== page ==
View Full Version : What is German immigration like to grandchildren of WW2 refugees?
11-16-2002, 10:45 PM
My grandmother was a German Jew who immigrated to Australia after spending WW2 hiding on a farm.
I'd been tossing around the idea of applying for a German passport to make travel in Europe easier.
Would I have an in because of my Grandma and residual guilt over the holocaust or would it not enter into the equation since she became an Australian?
This is all purely hypothetical by the way, since when I brought it up with my mum a while ago she informed me that if I attempted it my gramma would not only roll over in her grave, she'd rise up and throttle me. I'm still curious if it would have worked, though.
11-16-2002, 11:04 PM
Why don't you call the German embassy? That's the best way to get accurate information. Honestly, I wouldn't rely on an internet board (even this one) concerning such questions.
11-16-2002, 11:25 PM
Ordinarily I'd go with that but like I said, it's become hypothetical, so I'm asking out of curiosity more than anything else.
11-17-2002, 03:09 AM
Ring the German consulate who are probably in Canberra.
You never know what you might be entitled to. I was apparently entitled to a Yugoslave passport as the daughter of an ethnic Hungarian refugee. Not one I wanted to collect on though.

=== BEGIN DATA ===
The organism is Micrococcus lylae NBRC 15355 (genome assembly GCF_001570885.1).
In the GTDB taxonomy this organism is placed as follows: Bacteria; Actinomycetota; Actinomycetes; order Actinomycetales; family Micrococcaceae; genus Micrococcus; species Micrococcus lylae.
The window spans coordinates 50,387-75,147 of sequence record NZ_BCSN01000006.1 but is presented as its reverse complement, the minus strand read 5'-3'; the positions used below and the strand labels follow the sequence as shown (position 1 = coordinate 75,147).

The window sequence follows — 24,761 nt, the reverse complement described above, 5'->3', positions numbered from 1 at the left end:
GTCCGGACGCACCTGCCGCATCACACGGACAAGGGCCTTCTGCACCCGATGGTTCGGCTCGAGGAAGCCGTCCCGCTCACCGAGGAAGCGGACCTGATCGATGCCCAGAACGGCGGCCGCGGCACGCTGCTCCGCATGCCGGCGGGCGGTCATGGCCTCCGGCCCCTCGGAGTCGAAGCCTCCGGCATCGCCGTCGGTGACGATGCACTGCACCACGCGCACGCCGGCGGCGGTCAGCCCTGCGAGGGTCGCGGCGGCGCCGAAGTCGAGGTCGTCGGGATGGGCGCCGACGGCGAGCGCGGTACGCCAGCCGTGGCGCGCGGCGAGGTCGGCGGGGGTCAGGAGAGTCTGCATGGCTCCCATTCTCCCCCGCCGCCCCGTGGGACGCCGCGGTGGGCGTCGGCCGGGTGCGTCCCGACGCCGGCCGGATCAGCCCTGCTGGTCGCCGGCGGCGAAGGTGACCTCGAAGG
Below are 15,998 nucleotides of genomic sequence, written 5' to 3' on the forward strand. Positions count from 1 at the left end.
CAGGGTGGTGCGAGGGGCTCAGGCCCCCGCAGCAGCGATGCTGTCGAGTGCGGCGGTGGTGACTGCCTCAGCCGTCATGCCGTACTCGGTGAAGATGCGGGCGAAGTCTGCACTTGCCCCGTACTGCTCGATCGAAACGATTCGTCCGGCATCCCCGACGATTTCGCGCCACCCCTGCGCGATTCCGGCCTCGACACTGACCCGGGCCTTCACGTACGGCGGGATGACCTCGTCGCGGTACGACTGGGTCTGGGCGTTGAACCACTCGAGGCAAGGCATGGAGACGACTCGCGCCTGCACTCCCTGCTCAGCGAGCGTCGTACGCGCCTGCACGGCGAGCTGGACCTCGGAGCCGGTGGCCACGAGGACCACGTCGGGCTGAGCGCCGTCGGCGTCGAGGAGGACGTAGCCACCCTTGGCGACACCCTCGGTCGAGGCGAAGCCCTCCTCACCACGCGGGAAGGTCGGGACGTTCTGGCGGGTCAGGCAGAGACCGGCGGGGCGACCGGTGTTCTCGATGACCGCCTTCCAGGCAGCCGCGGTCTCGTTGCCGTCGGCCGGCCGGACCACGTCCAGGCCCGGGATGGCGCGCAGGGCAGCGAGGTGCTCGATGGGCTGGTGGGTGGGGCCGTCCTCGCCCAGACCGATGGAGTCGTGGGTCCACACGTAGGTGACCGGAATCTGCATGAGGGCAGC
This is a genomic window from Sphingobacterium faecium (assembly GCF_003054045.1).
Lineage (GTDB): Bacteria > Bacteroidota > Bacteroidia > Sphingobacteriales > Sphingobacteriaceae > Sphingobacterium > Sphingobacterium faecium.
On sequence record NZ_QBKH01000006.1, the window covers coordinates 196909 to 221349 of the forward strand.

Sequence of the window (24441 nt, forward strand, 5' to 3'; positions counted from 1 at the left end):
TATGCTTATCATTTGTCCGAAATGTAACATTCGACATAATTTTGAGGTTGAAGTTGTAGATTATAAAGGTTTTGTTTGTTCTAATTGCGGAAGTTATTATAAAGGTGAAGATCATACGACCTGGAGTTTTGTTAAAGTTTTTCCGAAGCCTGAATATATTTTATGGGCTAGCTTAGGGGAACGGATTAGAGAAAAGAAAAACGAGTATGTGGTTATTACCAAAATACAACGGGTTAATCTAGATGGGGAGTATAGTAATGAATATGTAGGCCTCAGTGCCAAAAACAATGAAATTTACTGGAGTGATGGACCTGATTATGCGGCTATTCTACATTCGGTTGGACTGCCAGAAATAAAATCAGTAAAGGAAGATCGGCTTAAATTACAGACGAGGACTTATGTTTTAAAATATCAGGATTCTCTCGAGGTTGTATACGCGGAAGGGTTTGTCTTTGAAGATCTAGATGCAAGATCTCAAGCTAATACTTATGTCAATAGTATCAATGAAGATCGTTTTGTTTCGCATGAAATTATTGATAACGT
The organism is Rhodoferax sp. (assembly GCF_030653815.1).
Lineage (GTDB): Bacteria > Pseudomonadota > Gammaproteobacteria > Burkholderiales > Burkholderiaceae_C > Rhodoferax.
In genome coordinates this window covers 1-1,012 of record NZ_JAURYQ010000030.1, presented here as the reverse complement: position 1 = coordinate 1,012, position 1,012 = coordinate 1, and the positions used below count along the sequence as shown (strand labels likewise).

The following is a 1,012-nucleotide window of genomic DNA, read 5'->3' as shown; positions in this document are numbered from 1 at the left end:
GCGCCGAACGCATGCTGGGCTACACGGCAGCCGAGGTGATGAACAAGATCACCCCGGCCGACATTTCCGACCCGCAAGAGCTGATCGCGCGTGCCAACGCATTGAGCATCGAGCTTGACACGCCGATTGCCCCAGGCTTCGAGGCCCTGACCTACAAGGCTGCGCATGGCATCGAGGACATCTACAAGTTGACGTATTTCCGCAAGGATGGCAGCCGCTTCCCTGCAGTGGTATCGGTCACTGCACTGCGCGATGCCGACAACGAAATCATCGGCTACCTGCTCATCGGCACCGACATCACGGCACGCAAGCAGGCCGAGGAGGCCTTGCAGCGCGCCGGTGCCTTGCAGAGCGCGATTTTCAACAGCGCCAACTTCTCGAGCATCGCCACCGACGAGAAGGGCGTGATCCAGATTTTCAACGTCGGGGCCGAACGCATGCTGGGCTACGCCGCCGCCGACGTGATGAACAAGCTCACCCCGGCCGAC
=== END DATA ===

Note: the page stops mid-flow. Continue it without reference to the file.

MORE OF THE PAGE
11-17-2002, 09:18 AM
I guess your chances are not bad. Although some modernization has been made, Germany is still having totally obsolete citizenship legislation, stating that you have to descend from Germans in order to be German (which is why there are thousands of Namibians, descending from German settlers, who have never been to Germany but hold a German passport, while thousands of children who were born in Germany are no German citizens because their parents aren't).
Might depend on whether grandmother's children (your father or mother) remained German citizens or not. If yes, I guess you'll get the passport without any complications, if no, things might get a bit more difficult, but it's worth a try.
11-17-2002, 10:20 AM
So how far back would the German citizen ancesters be able to go? My great-grandparents were the first to come over here, and my grandparents were born here. Also, I'm German on my mother's side, but Polish/Slovak on my father's side. Would being half-German, so to speak, in addition to being in America for 3 generations, still technically qualify me for it, or is it too far removed (this is for curiousity's sake, because now it's piqued)?
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